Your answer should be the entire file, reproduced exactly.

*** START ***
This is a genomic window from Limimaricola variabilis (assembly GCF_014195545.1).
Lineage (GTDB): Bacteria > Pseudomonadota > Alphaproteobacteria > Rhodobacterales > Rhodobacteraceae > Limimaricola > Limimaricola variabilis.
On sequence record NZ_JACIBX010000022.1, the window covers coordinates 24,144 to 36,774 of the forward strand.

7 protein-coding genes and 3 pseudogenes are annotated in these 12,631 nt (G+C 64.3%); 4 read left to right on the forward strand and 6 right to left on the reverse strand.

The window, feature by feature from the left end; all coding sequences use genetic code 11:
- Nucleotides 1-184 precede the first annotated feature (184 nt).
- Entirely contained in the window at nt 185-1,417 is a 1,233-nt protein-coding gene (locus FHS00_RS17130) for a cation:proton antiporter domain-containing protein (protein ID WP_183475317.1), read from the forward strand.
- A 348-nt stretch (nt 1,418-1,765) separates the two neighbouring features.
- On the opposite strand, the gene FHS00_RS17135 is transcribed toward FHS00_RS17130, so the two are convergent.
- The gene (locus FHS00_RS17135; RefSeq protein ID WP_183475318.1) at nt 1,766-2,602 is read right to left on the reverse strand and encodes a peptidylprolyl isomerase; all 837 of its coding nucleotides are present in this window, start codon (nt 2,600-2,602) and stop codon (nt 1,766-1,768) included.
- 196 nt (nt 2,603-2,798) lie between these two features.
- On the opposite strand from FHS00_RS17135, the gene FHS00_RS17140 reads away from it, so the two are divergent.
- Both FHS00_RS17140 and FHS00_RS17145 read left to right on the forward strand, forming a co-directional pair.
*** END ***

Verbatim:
This is a genomic window from Limimaricola variabilis (assembly GCF_014195545.1).
Lineage (GTDB): Bacteria > Pseudomonadota > Alphaproteobacteria > Rhodobacterales > Rhodobacteraceae > Limimaricola > Limimaricola variabilis.
On sequence record NZ_JACIBX010000022.1, the window covers coordinates 24,144 to 36,774 of the forward strand.

7 protein-coding genes and 3 pseudogenes are annotated in these 12,631 nt (G+C 64.3%); 4 read left to right on the forward strand and 6 right to left on the reverse strand.

The window, feature by feature from the left end; all coding sequences use genetic code 11:
- Nucleotides 1-184 precede the first annotated feature (184 nt).
- Entirely contained in the window at nt 185-1,417 is a 1,233-nt protein-coding gene (locus FHS00_RS17130) for a cation:proton antiporter domain-containing protein (protein ID WP_183475317.1), read from the forward strand.
- A 348-nt stretch (nt 1,418-1,765) separates the two neighbouring features.
- On the opposite strand, the gene FHS00_RS17135 is transcribed toward FHS00_RS17130, so the two are convergent.
- The gene (locus FHS00_RS17135; RefSeq protein ID WP_183475318.1) at nt 1,766-2,602 is read right to left on the reverse strand and encodes a peptidylprolyl isomerase; all 837 of its coding nucleotides are present in this window, start codon (nt 2,600-2,602) and stop codon (nt 1,766-1,768) included.
- 196 nt (nt 2,603-2,798) lie between these two features.
- On the opposite strand from FHS00_RS17135, the gene FHS00_RS17140 reads away from it, so the two are divergent.
- Both FHS00_RS17140 and FHS00_RS17145 read left to right on the forward strand, forming a co-directional pair.